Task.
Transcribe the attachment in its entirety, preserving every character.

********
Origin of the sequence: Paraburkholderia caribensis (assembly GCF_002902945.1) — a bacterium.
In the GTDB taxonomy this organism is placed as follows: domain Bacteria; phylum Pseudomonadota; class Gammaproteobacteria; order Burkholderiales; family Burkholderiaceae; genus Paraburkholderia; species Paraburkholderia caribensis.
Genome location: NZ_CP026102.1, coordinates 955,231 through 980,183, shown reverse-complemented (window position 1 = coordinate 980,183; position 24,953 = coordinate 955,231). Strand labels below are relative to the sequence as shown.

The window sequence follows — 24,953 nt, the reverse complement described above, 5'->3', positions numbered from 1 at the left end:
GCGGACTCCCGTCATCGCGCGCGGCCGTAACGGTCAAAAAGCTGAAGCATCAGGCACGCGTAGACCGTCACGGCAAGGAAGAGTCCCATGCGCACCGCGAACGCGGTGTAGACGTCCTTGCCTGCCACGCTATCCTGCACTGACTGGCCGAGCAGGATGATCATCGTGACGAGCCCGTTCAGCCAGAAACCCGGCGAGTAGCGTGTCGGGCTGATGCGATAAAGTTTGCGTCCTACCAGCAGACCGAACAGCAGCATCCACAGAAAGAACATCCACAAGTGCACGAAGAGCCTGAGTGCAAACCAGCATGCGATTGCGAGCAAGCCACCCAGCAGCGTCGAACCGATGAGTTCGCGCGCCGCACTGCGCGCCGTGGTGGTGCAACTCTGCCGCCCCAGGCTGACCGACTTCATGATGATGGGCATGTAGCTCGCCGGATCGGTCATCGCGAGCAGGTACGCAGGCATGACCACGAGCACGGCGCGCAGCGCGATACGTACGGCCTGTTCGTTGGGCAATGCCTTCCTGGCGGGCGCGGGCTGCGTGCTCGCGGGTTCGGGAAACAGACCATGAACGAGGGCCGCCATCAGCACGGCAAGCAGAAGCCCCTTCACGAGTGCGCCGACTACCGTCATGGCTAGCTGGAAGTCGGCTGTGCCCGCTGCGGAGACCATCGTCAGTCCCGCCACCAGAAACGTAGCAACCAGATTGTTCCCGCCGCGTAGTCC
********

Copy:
Origin of the sequence: Paraburkholderia caribensis (assembly GCF_002902945.1) — a bacterium.
In the GTDB taxonomy this organism is placed as follows: domain Bacteria; phylum Pseudomonadota; class Gammaproteobacteria; order Burkholderiales; family Burkholderiaceae; genus Paraburkholderia; species Paraburkholderia caribensis.
Genome location: NZ_CP026102.1, coordinates 955,231 through 980,183, shown reverse-complemented (window position 1 = coordinate 980,183; position 24,953 = coordinate 955,231). Strand labels below are relative to the sequence as shown.

The window sequence follows — 24,953 nt, the reverse complement described above, 5'->3', positions numbered from 1 at the left end:
GCGGACTCCCGTCATCGCGCGCGGCCGTAACGGTCAAAAAGCTGAAGCATCAGGCACGCGTAGACCGTCACGGCAAGGAAGAGTCCCATGCGCACCGCGAACGCGGTGTAGACGTCCTTGCCTGCCACGCTATCCTGCACTGACTGGCCGAGCAGGATGATCATCGTGACGAGCCCGTTCAGCCAGAAACCCGGCGAGTAGCGTGTCGGGCTGATGCGATAAAGTTTGCGTCCTACCAGCAGACCGAACAGCAGCATCCACAGAAAGAACATCCACAAGTGCACGAAGAGCCTGAGTGCAAACCAGCATGCGATTGCGAGCAAGCCACCCAGCAGCGTCGAACCGATGAGTTCGCGCGCCGCACTGCGCGCCGTGGTGGTGCAACTCTGCCGCCCCAGGCTGACCGACTTCATGATGATGGGCATGTAGCTCGCCGGATCGGTCATCGCGAGCAGGTACGCAGGCATGACCACGAGCACGGCGCGCAGCGCGATACGTACGGCCTGTTCGTTGGGCAATGCCTTCCTGGCGGGCGCGGGCTGCGTGCTCGCGGGTTCGGGAAACAGACCATGAACGAGGGCCGCCATCAGCACGGCAAGCAGAAGCCCCTTCACGAGTGCGCCGACTACCGTCATGGCTAGCTGGAAGTCGGCTGTGCCCGCTGCGGAGACCATCGTCAGTCCCGCCACCAGAAACGTAGCAACCAGATTGTTCCCGCCGCGTAGTCC